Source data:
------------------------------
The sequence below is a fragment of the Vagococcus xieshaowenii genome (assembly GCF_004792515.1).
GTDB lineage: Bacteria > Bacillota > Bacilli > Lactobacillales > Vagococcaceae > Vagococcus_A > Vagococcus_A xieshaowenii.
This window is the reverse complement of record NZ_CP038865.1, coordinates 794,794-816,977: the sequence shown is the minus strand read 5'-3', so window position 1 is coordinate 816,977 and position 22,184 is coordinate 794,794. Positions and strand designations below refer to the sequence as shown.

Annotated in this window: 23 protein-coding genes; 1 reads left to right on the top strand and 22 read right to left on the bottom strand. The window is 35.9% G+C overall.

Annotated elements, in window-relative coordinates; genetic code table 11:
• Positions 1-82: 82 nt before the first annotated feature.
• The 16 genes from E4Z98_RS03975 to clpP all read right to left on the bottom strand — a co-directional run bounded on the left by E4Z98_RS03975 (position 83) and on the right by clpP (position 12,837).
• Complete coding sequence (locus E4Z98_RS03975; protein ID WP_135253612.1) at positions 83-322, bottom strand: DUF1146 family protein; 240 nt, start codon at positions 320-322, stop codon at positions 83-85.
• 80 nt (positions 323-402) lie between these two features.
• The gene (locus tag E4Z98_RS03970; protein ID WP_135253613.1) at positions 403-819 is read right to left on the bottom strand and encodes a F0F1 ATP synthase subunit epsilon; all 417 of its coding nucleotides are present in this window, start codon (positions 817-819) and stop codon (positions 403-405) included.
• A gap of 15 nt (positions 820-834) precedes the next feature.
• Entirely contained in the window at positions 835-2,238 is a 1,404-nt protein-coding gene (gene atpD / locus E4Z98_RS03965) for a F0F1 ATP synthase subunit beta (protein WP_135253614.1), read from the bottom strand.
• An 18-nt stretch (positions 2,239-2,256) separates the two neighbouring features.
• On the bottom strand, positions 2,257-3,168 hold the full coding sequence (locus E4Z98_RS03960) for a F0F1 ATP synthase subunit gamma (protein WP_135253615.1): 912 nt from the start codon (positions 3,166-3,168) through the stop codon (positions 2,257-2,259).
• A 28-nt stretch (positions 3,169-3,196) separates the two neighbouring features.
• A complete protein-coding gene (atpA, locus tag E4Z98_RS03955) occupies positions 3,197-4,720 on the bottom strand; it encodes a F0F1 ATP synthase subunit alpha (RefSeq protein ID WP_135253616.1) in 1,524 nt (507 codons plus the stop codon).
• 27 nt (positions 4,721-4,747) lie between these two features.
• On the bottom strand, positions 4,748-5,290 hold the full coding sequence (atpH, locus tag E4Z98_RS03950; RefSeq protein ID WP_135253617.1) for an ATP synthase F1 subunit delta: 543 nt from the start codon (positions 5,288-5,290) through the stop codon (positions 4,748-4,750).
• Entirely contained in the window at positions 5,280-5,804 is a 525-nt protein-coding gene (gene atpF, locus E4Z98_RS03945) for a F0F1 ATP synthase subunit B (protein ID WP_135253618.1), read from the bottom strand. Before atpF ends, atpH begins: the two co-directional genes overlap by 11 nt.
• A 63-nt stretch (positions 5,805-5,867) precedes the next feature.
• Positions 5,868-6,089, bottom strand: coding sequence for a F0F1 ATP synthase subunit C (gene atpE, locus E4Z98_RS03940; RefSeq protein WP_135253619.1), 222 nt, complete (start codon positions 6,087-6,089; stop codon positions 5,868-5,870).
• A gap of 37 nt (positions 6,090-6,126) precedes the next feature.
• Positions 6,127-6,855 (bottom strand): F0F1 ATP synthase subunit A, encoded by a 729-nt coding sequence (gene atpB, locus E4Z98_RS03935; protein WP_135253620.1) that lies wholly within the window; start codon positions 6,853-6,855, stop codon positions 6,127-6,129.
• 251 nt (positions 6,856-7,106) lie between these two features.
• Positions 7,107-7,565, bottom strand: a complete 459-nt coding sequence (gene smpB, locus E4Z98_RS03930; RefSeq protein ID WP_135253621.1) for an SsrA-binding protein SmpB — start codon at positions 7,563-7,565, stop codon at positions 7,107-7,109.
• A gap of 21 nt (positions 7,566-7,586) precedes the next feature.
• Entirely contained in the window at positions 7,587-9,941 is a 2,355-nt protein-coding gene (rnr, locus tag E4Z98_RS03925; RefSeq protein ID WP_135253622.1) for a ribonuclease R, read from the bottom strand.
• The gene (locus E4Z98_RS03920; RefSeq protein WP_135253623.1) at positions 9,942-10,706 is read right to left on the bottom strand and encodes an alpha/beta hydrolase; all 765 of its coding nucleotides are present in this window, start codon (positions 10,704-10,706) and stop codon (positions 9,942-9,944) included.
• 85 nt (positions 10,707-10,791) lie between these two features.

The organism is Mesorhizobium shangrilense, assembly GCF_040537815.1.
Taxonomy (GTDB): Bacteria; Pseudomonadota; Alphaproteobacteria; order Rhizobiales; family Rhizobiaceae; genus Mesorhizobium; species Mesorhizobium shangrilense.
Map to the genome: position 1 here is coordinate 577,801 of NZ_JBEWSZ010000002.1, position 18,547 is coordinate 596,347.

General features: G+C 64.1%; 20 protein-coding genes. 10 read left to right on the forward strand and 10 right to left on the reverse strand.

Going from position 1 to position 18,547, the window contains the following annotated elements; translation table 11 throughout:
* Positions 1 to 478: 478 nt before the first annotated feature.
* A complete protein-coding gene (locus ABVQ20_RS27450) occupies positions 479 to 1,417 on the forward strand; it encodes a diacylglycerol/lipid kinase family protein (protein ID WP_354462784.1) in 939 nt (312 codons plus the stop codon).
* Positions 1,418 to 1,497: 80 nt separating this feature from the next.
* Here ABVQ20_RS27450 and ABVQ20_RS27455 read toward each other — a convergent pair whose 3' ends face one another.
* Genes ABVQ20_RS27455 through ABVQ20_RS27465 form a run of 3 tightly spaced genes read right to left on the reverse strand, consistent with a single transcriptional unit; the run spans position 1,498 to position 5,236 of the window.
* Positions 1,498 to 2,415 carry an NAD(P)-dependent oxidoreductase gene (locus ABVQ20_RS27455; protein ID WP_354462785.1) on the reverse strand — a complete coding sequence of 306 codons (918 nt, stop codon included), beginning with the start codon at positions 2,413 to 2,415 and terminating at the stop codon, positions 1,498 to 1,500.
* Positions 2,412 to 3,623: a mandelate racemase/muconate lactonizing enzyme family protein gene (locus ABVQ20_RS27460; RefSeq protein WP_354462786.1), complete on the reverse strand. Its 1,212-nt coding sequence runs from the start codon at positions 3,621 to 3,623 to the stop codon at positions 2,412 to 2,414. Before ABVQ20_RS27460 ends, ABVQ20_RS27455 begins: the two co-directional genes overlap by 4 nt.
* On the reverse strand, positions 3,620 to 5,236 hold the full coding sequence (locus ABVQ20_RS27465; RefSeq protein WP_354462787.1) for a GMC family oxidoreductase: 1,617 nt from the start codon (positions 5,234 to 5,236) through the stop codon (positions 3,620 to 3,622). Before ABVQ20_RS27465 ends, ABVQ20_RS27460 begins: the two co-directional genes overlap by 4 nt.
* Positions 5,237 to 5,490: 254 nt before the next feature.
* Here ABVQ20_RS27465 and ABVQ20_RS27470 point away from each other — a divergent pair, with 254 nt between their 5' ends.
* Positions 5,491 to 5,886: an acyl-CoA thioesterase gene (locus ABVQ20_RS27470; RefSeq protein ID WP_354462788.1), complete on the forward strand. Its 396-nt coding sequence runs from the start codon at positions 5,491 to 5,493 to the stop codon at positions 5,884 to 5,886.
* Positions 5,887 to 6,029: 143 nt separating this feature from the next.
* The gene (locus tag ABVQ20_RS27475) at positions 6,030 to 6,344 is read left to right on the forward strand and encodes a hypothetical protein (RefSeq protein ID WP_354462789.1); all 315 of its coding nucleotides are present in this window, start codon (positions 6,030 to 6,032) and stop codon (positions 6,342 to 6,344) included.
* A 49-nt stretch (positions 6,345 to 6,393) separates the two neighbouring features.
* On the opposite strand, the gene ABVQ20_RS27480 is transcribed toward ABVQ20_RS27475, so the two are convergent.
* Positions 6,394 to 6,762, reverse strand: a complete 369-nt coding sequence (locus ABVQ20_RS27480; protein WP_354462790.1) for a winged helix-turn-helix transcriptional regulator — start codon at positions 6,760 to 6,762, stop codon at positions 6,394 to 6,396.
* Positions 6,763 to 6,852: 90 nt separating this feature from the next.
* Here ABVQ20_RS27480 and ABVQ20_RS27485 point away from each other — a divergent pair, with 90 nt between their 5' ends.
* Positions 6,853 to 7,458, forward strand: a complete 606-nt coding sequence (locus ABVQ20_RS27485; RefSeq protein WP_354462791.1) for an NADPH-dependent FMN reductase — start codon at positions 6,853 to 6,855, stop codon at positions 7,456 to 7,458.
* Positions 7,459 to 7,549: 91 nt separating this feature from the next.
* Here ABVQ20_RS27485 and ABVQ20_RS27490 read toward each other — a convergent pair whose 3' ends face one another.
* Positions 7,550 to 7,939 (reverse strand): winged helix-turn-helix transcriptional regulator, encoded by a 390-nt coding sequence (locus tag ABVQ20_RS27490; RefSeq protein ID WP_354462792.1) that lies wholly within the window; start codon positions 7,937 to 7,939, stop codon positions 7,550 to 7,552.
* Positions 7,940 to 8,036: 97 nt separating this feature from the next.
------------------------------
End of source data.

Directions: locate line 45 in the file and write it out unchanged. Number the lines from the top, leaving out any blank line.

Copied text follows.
* Positions 5,491 to 5,886: an acyl-CoA thioesterase gene (locus ABVQ20_RS27470; RefSeq protein ID WP_354462788.1), complete on the forward strand. Its 396-nt coding sequence runs from the start codon at positions 5,491 to 5,493 to the stop codon at positions 5,884 to 5,886.